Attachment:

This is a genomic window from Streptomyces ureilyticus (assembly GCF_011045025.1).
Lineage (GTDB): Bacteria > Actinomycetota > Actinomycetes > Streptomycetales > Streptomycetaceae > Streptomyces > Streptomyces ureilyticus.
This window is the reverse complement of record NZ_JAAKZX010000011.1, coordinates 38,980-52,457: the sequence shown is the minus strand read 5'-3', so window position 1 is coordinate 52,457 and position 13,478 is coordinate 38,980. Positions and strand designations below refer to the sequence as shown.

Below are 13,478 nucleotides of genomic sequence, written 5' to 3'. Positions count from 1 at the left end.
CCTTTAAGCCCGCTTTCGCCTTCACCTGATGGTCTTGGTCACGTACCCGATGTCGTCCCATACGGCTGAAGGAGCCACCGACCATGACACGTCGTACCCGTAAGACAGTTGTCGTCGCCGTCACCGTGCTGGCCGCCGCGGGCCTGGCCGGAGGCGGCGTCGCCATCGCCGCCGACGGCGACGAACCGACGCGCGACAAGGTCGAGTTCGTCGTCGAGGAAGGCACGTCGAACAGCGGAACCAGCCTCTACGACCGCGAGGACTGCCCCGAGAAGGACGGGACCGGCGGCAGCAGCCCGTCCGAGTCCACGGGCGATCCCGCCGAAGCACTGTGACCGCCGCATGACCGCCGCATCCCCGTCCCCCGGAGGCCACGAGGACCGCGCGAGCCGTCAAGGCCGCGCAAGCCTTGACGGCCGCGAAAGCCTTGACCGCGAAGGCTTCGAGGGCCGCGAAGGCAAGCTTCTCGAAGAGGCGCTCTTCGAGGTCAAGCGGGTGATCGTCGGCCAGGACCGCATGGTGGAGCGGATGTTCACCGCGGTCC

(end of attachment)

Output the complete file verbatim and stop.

This is a genomic window from Streptomyces ureilyticus (assembly GCF_011045025.1).
Lineage (GTDB): Bacteria > Actinomycetota > Actinomycetes > Streptomycetales > Streptomycetaceae > Streptomyces > Streptomyces ureilyticus.
This window is the reverse complement of record NZ_JAAKZX010000011.1, coordinates 38,980-52,457: the sequence shown is the minus strand read 5'-3', so window position 1 is coordinate 52,457 and position 13,478 is coordinate 38,980. Positions and strand designations below refer to the sequence as shown.

Below are 13,478 nucleotides of genomic sequence, written 5' to 3'. Positions count from 1 at the left end.
CCTTTAAGCCCGCTTTCGCCTTCACCTGATGGTCTTGGTCACGTACCCGATGTCGTCCCATACGGCTGAAGGAGCCACCGACCATGACACGTCGTACCCGTAAGACAGTTGTCGTCGCCGTCACCGTGCTGGCCGCCGCGGGCCTGGCCGGAGGCGGCGTCGCCATCGCCGCCGACGGCGACGAACCGACGCGCGACAAGGTCGAGTTCGTCGTCGAGGAAGGCACGTCGAACAGCGGAACCAGCCTCTACGACCGCGAGGACTGCCCCGAGAAGGACGGGACCGGCGGCAGCAGCCCGTCCGAGTCCACGGGCGATCCCGCCGAAGCACTGTGACCGCCGCATGACCGCCGCATCCCCGTCCCCCGGAGGCCACGAGGACCGCGCGAGCCGTCAAGGCCGCGCAAGCCTTGACGGCCGCGAAAGCCTTGACCGCGAAGGCTTCGAGGGCCGCGAAGGCAAGCTTCTCGAAGAGGCGCTCTTCGAGGTCAAGCGGGTGATCGTCGGCCAGGACCGCATGGTGGAGCGGATGTTCACCGCGGTCC